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HEERF Funding Questions and Answers
HEERF Funding Questions and Answers
What is the HEERF funding?
On December 27, 2020, the President signed the Coronavirus Response and Relief Supplemental Appropriations Act, 2021 (CRRSAA) (P.L. 116-260). This new law gives the U.S. Department of Education (Department) approximately $22.7 billion to distribute to institutions of higher education in order to prevent, prepare for, and respond to coronavirus through the HEERF. This law has some similarities—as well as important differences—from the Coronavirus Aid, Relief, and Economic Security Act (CARES Act) (P.L. 116–136) that was enacted on March 27, 2020.
The CARES Act required that 50 percent of an institution’s allocation under section 18004(a)(1) be used for financial aid grants to students, which was represented by the institution’s CARES Act Student Aid Portion award. The CRRSAA requires that an institution receiving funding under section 314(a)(1) provide the “same amount” in financial aid grants to students from the new CRRSAA funds that it was required or which it would have been required to provide under its original CARES Act Student Aid Portion award.
Who can qualify for HEERF funding?
While HEERF-student share dollars are not Title IV aid, the Department of Education requires that students must meet Title IV eligibility requirements in order to receive a HEERF emergency grant. If a student has filed a Free Application for Federal Student Aid (FAFSA), then the student has demonstrated eligibility to participate in programs. The criteria to participate in programs include but are not limited to the following: U.S. citizenship or eligible noncitizen; a valid Social Security number; registration with Selective Service (if the student is male); and a high school diploma, GED, or completion of high school in an approved homeschool setting.
Are AB540 or students in the Deferred Action for Childhood Arrivals (DACA) program eligible to receive HEERF Act grants?
Although DACA students are not eligible for this Federal funding, the UC system and UC Riverside are committed to the support of our entire community. UCR plans to use institutional funding to provide an equal UC grant to our eligible enrolled Dreamers.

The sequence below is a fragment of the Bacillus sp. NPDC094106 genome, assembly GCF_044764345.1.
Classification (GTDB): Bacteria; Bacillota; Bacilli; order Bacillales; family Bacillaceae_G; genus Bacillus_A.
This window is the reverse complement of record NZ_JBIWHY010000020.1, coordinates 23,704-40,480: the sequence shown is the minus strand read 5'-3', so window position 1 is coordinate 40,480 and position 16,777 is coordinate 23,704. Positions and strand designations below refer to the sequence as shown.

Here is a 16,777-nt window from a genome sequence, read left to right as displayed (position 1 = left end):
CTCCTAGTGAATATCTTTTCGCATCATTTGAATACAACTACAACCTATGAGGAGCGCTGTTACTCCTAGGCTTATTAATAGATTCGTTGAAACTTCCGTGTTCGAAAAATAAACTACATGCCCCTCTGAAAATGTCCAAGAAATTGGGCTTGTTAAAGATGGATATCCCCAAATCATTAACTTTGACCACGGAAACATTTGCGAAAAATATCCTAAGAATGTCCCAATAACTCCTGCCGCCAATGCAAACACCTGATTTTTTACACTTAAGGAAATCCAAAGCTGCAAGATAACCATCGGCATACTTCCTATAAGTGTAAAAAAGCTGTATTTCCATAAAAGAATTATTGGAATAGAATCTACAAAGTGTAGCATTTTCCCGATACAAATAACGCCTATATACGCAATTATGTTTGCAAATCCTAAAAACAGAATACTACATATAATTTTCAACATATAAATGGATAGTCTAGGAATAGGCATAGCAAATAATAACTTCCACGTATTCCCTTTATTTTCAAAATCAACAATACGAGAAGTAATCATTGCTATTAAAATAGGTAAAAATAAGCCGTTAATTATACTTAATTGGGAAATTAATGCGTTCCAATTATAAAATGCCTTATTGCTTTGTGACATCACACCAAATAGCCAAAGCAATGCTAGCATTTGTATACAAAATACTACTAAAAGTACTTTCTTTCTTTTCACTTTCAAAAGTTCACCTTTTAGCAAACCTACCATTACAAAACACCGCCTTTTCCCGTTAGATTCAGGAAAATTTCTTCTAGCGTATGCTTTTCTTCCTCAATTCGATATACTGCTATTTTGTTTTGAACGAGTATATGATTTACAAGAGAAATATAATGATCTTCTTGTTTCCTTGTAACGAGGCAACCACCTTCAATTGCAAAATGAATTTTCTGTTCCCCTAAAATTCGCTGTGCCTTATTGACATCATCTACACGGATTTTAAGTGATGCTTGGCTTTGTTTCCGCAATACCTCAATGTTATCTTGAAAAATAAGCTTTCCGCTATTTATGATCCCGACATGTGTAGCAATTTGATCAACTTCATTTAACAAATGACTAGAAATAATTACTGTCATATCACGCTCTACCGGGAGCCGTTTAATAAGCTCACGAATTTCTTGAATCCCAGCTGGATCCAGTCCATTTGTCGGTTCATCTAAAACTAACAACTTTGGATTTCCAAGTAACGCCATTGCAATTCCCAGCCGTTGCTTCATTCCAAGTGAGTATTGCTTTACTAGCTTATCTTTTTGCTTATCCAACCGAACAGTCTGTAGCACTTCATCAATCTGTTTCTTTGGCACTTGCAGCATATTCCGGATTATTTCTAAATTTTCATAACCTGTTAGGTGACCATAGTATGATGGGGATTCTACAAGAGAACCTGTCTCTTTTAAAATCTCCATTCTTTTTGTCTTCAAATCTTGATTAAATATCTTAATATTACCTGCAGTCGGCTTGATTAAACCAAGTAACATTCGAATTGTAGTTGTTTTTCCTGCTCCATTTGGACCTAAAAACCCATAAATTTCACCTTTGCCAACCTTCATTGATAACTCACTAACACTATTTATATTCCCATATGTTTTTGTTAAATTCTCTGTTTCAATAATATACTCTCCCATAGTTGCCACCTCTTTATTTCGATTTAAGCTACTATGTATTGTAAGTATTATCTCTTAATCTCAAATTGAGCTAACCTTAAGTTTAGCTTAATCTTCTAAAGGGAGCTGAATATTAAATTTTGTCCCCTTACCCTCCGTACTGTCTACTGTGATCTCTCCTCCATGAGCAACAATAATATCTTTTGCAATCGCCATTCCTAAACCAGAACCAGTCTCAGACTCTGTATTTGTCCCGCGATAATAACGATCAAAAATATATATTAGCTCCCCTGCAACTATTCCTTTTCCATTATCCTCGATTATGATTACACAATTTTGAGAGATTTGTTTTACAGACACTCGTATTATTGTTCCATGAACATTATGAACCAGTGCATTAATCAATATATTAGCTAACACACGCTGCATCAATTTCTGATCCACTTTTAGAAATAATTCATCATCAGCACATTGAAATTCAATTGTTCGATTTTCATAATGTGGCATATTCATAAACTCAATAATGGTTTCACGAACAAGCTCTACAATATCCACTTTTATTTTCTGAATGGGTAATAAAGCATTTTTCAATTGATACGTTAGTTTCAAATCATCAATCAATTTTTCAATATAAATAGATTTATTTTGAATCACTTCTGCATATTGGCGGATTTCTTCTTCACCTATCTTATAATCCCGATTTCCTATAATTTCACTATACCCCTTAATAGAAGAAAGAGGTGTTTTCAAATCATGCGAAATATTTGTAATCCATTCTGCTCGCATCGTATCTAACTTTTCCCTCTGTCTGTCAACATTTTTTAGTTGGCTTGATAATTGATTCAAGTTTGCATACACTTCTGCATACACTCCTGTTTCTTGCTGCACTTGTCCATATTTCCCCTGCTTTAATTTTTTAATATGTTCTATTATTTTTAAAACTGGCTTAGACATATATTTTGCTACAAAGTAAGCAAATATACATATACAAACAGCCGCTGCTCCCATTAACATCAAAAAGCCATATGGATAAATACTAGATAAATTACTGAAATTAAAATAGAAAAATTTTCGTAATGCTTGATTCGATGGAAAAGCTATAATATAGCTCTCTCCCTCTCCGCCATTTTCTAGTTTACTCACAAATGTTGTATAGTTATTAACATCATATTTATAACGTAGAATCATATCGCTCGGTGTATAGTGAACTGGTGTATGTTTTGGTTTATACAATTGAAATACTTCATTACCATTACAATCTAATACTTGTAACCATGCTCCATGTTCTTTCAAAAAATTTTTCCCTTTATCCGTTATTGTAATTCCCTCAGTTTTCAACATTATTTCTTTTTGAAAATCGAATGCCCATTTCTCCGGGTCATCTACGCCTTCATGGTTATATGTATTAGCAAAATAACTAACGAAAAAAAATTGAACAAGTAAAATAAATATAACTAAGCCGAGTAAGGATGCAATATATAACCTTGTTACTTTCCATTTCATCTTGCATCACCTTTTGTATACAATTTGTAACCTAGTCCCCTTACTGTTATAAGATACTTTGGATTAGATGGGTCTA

What kinds of expenses should the HEERF payment be used to cover?
Financial aid grants for students may be used for any component of the student’s cost of attendance or for emergency costs that arise due to coronavirus, such as tuition, food, housing, health care (including mental health care) or child care.
How do I apply?
If you have not already done so, you may apply by filing a 2020-2021 Free Application for Federal Student Aid (FAFSA) to demonstrate your eligibility to participate in programs under Section 484 of the HEA. Eligible graduate students at UCR may complete an affidavit, in lieu of a FAFSA, by following the instructions emailed to their account.
Does the HEERF money need to be repaid?
No, money received through this fund does not need to be repaid.
Would this funding reduce my current financial aid awards?
No, this fund will not reduce or replace financial aid.
Does a change in income qualify a student for HEERF funding?
No, student share dollars are to aid students for expenses related to the disruption of campus operations due to the coronavirus; this is different than a change in a student's financial need due to COVID-19, which could be a result of a loss of income rather than new expenses.
If your FAFSA or Dream Act application does not capture a financial difficulty that you are currently facing, you may request a PJ/EFC Change of Income Appeal provided there has been a significant change in your financial situation, which began on, or after January 1, 2019. Please reach out to your financial aid counselor to discuss your situation.
What additional resources are available at UC Riverside if I need access to food or housing?
You can apply for additional assistance through Basic Needs to get the support you need to survive and thrive at this difficult time.